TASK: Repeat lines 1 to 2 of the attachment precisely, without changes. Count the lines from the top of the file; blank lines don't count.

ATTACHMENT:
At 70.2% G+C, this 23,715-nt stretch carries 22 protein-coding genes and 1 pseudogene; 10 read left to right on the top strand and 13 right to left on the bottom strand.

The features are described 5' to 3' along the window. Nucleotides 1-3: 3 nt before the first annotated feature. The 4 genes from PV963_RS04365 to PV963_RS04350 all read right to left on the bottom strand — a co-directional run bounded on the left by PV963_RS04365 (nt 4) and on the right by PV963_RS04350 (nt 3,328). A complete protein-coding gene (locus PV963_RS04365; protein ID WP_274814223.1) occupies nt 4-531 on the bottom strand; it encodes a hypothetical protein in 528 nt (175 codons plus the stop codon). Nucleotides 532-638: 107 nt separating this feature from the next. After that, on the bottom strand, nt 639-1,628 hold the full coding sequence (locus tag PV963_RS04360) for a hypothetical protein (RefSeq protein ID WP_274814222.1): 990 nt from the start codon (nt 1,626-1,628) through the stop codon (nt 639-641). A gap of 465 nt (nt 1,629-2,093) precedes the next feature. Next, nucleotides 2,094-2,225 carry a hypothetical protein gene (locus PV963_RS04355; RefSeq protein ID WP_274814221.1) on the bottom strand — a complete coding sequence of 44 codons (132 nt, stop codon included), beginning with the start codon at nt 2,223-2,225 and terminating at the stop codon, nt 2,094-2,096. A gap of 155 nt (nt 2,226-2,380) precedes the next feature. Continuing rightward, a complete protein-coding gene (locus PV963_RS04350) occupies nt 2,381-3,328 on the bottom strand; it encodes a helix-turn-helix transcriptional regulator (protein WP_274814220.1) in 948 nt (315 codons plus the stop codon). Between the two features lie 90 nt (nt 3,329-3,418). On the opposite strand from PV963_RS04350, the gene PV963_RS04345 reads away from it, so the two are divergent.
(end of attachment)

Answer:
At 70.2% G+C, this 23,715-nt stretch carries 22 protein-coding genes and 1 pseudogene; 10 read left to right on the top strand and 13 right to left on the bottom strand.

The features are described 5' to 3' along the window. Nucleotides 1-3: 3 nt before the first annotated feature. The 4 genes from PV963_RS04365 to PV963_RS04350 all read right to left on the bottom strand — a co-directional run bounded on the left by PV963_RS04365 (nt 4) and on the right by PV963_RS04350 (nt 3,328). A complete protein-coding gene (locus PV963_RS04365; protein ID WP_274814223.1) occupies nt 4-531 on the bottom strand; it encodes a hypothetical protein in 528 nt (175 codons plus the stop codon). Nucleotides 532-638: 107 nt separating this feature from the next. After that, on the bottom strand, nt 639-1,628 hold the full coding sequence (locus tag PV963_RS04360) for a hypothetical protein (RefSeq protein ID WP_274814222.1): 990 nt from the start codon (nt 1,626-1,628) through the stop codon (nt 639-641). A gap of 465 nt (nt 1,629-2,093) precedes the next feature. Next, nucleotides 2,094-2,225 carry a hypothetical protein gene (locus PV963_RS04355; RefSeq protein ID WP_274814221.1) on the bottom strand — a complete coding sequence of 44 codons (132 nt, stop codon included), beginning with the start codon at nt 2,223-2,225 and terminating at the stop codon, nt 2,094-2,096. A gap of 155 nt (nt 2,226-2,380) precedes the next feature. Continuing rightward, a complete protein-coding gene (locus PV963_RS04350) occupies nt 2,381-3,328 on the bottom strand; it encodes a helix-turn-helix transcriptional regulator (protein WP_274814220.1) in 948 nt (315 codons plus the stop codon). Between the two features lie 90 nt (nt 3,329-3,418). On the opposite strand from PV963_RS04350, the gene PV963_RS04345 reads away from it, so the two are divergent.